What do your fans mean to you?
Fans are everything. Right now my fan base is limited, but I appreciate every single one of them so much. If no one was reading, my writing would literally be in a stack of notebooks in a box collecting dust, never to be shared, probably dug up again by relatives after I'm dead. But these people actual want to read what I have to say, and that's incredible. For anyone who's experienced it, it's like a drug. The more people say, "I really like this," the happier you are to reply, "Just wait until you read what I'm working on now!" Every time someone tells me they liked something, anything, it makes me want to go write something just for them.
When you're not writing, how do you spend your time?
Reading.

I also enjoy the occasional television. I'm hooked on Broadchurch right now (ITV, BBC America). I'm a sucker for Top Gear, Revenge, Doctor Who. I like watching re-runs of Star Trek and the X-Files. Honestly, it's amazing I don't write sci-fi. I also enjoy murder mystery television.

I also love music. I'm hooked on Alter Bridge, Shinedown, Seether. I think that their genre, as well as alternative and whatever genre you'd call the likes of Matt Nathanson and people like him, are the best genres to write to.

You can also find me cooking and baking when not writing. This usually involves music as well. And me singing at the top of my lungs while the oven does its magic.
What is your writing process?
This is definitely unusual, but I start with characters. I think of what they might look like, how many men, women, children.... I list them out, come up with names, and think of how they relate and interact. I see the story unfold, the beginning and the end, and then I write up character descriptions. Sometimes these are short and basic. Sometimes it's a very involved process.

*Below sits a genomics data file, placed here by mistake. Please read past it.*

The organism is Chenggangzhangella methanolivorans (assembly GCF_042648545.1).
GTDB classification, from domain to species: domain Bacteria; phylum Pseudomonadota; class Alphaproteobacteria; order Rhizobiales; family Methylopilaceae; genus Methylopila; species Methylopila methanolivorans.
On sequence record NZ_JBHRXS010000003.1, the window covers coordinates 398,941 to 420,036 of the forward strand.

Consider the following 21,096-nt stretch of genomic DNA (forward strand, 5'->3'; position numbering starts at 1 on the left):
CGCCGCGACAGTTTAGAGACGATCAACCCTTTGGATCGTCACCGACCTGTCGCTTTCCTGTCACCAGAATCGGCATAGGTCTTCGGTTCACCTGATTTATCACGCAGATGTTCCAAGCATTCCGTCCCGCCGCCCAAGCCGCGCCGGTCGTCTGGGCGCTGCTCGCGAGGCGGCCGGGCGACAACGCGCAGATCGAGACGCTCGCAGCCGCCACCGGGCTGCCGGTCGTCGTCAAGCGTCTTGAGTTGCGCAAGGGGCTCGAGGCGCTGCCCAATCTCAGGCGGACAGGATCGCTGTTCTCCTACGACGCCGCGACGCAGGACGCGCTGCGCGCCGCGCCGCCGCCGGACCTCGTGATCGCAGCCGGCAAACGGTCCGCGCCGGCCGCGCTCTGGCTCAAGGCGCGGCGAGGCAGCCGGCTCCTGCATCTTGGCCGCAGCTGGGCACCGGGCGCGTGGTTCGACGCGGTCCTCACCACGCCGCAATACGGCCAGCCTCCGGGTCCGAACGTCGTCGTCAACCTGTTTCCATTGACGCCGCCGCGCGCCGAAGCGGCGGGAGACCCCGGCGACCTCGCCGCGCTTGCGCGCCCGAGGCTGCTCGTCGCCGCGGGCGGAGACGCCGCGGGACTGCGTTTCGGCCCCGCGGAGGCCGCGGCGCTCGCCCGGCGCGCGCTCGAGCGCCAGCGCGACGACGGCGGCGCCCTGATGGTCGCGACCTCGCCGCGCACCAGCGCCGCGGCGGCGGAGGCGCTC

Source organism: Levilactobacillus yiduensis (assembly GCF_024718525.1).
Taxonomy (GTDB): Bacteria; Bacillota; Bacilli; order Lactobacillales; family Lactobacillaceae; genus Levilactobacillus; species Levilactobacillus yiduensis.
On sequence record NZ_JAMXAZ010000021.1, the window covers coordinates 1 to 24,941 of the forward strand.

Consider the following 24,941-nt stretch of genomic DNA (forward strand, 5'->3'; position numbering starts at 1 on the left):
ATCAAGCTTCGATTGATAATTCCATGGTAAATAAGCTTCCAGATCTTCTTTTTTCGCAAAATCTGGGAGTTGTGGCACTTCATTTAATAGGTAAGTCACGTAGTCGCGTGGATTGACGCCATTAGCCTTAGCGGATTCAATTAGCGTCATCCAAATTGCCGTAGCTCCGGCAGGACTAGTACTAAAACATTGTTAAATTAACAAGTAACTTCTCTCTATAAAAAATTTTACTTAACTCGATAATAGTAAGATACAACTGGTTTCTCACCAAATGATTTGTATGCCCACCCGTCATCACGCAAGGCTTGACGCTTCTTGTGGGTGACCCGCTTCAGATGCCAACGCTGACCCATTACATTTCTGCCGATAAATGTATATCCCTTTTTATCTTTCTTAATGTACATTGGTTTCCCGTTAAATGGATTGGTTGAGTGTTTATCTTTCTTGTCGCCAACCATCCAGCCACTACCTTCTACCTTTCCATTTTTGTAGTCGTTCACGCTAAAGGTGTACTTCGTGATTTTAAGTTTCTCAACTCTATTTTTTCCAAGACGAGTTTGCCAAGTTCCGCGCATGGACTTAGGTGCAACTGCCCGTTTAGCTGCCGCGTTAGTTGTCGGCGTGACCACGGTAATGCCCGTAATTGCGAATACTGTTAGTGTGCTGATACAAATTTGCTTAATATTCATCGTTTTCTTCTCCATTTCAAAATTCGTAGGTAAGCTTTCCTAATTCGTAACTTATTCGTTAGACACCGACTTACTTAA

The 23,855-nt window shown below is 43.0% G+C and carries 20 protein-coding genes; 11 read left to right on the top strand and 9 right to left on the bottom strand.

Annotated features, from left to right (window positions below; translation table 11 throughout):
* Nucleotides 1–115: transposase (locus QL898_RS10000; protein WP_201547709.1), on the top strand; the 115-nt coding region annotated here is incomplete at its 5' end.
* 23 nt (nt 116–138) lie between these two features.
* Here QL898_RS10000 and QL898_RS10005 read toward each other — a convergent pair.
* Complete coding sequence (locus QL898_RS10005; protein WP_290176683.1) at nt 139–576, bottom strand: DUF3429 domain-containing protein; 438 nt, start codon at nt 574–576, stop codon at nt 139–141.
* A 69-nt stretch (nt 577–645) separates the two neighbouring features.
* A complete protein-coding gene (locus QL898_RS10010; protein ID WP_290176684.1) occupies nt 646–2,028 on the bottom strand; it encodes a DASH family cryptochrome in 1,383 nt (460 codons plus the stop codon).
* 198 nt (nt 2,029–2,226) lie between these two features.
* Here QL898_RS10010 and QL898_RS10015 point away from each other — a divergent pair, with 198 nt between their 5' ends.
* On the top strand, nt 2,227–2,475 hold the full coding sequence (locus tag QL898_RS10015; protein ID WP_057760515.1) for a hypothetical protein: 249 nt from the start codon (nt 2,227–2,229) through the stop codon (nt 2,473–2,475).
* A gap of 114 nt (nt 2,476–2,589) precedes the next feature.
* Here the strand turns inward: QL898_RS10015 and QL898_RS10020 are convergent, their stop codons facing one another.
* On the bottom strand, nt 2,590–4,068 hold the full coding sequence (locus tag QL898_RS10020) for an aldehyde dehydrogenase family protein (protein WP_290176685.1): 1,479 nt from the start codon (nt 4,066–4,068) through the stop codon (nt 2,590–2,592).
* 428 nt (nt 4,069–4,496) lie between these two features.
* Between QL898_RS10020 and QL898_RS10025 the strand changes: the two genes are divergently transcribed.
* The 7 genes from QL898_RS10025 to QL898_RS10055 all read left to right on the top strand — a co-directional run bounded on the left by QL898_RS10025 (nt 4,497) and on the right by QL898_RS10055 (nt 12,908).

That's where I usually come up with the middle of the story, especially on the lengthier character profiles. Then I make a list of things that happen in the story by considering the character bios and the interactions, how each character gets from beginning to end. I make an outline off of putting this list in order and dividing it into chapters.

And then I write. I use the outline mostly as guidance, but it's more a way to show me where logical breaks are than to tell me how things are going to work. I've already started writing in my head long before this point. Sometimes I've already jotted down partial scenes that have been tormenting me with their completeness.

By the end, I might read it all over one last time, and then I send it to my editor, and the back and forth from that point on is pretty much history.
What are your six favorite books, and why?
1. Anna Karenina: I first read this when I was sixteen, and fell so completely in love that I read it every year. The story of Levin and Kitty tells a realistic, natural sort of love that is missing in most novels, right down to the wonderfully real depiction of childbirth through the eyes of a worrying father-to-be. The tale of Anna is usually the favorite, but to me this story is really about Levin, and Anna serves as a contrast to his bliss. His is the happy family that the first line tells about, so without contrasting it with unhappy families all around him, there wouldn't be much of a story. But I think the happy family is the very best part.

2. The Complete Works of Edgar Allan Poe: There's just something here for everyone to love. I've read it cover to cover dozens of times since I was about nine. I personally prefer the short stories, but even his poetry is something I can get excited about, and poetry's not really my thing. No one has a better command of the dark side of human language and love than Poe. And I love the dark side of things. There's such a beauty in how he describes the most terrifying facts of our nature, and things so true to life that you wonder if maybe you can hear the heartbeat in your own floor, or imagine that damp cellar with the screaming man.